While that’s a more favorable view, the reality is December Retail Sales came in weaker than expected. Between the government shutdown, falling equity prices, global trade wars and ballooning debt levels, folks opted to keep their wallets in their pockets this past holiday season. In keeping with our Middle-Class squeeze investing theme, consumers looked to stretch the dollars they had to spend, which helps explains Costco Wholesale’s
Corporate Earnings and Confidence Weakening
The earnings outlook for companies in the S&P 500 continues to deteriorate with expectations down to 1% year-over-year growth for 2019 versus 5% just a few months ago. The last Federal Reserve Beige Book found that 25% of the US is in contraction with the remaining 75% expanding at only a modest to moderate pace. The corporate outlook isn’t all that rosy either as venture capital investors are advising their start-ups to hold onto more cash. For example, Index Ventures is reportedly telling their entrepreneurs they need 18 to 24 months’ of coverage versus 9 to 12 months’ worth a year ago according to an article in the Financial Times.
It isn’t just the big guys that are struggling. Economic confidence for small companies declined during most of 2018 and in January reached its lowest level since President Trump was elected according to a monthly survey for the Wall Street Journal by Vistage Worldwide. The report noted that for the first time since the presidential election, small firms were more pessimistic about their own financial prospects than they were a year earlier, including plans for hiring and investment. In January 2018, 83% of the firms surveyed expected to grow revenues over the coming year versus 66% by January 2019. This decline was affirmed by the ISM non-manufacturing PMI report which found that the share with growth dropped from 94.4% last September to 50% today – the lowest since January 2016. The share contracting rose to 44.4%, the highest level since January 2016.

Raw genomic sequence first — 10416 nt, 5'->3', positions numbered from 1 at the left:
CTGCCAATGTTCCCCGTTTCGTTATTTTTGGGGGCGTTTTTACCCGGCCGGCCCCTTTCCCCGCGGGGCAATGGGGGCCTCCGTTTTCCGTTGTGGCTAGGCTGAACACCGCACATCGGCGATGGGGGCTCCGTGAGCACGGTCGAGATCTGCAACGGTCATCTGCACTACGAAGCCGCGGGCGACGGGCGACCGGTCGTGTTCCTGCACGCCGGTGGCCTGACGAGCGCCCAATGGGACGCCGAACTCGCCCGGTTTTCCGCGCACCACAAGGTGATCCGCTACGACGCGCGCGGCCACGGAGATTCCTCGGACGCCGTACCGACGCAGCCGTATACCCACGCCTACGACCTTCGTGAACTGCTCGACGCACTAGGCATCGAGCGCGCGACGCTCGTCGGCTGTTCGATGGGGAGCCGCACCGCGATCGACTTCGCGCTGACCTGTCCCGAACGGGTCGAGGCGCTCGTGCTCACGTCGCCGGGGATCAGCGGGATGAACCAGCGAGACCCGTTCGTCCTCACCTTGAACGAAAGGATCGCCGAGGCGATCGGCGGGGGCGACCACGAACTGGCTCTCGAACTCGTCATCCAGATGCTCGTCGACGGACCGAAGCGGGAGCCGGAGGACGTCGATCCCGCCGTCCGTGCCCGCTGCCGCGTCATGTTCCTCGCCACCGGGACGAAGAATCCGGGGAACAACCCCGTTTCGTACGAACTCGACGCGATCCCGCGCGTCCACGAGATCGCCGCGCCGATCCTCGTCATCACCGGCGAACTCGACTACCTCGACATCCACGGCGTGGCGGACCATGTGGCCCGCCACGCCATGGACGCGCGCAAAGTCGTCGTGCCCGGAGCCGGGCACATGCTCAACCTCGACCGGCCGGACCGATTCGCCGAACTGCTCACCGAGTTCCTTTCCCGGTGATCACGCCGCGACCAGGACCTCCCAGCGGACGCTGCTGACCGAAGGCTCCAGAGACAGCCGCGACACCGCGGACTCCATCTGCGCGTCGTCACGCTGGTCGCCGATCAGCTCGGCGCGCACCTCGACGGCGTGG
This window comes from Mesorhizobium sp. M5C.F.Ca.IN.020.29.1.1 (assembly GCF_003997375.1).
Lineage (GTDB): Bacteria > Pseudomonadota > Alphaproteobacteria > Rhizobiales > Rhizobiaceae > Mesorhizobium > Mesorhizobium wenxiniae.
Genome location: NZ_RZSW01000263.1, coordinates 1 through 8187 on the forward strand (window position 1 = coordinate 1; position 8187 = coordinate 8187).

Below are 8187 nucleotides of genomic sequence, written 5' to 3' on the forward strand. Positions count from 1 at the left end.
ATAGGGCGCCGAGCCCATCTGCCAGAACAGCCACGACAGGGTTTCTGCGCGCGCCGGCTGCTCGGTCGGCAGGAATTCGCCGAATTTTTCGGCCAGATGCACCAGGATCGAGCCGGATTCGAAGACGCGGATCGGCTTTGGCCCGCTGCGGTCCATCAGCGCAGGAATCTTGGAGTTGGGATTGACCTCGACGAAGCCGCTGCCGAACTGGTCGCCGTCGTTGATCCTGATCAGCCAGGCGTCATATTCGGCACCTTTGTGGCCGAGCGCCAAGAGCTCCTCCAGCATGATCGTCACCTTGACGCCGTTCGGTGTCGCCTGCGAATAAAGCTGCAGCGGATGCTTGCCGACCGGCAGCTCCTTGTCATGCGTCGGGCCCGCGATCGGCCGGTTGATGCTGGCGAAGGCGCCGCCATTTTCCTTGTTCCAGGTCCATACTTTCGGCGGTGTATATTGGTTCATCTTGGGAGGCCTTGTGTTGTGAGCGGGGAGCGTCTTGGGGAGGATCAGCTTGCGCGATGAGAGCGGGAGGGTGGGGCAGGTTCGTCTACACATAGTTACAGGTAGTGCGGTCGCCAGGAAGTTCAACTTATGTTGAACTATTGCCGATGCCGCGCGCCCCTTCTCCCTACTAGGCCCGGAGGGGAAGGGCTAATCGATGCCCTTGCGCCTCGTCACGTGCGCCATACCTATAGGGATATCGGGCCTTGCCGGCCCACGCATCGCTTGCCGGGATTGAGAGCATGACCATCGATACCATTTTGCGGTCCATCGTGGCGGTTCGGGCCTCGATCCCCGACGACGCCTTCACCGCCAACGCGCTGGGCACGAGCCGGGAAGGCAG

Corporate Loan Demand Echoing Consumer Weakness
Just as we saw demand for consumer credit declining, so has demand for corporate credit been on the wane. Demand for commercial and industrial loans from large and middle-market firms has been flat or in contraction in 10 of the past 13 quarters. For smaller firms, demand has been flat or in contraction in 9 of the past 13 quarters. Demand for commercial real estate loans for construction and land development has been in contraction since the first quarter of 2017.
No Love in the Eurozone
On Valentine’s Day we learned that economic growth in the eurozone was a meager 0.2% quarter over quarter in the fourth quarter of 2018 – so basically flat. Year-over-year growth stood at just 1.2% for the final quarter of 2018. This came after news that the eurozone economic powerhouse Germany had no growth itself in the fourth quarter after a contraction of -0.2% in the third quarter – narrowly missing a recession. Italy experienced its second consecutive quarter of economic contraction, putting it in a technical recession. All this put further downward pressure on the euro versus the US dollar.
Another major headwind in the Eurozone that has consequences far beyond the region is the lack of any Brexit deal. To put the situation in perspective, nations in the Eurozone have been trading with the United Kingdom for 30 years, resulting in highly integrated economies and corporations. Imagine being a grocery store manager in Edinburgh, Scotland and not knowing how your near-daily imports of fruits and vegetables from France are going to be affected or being a Swede working in London, who owns a home there and having no idea how your residency or work situation may be altered.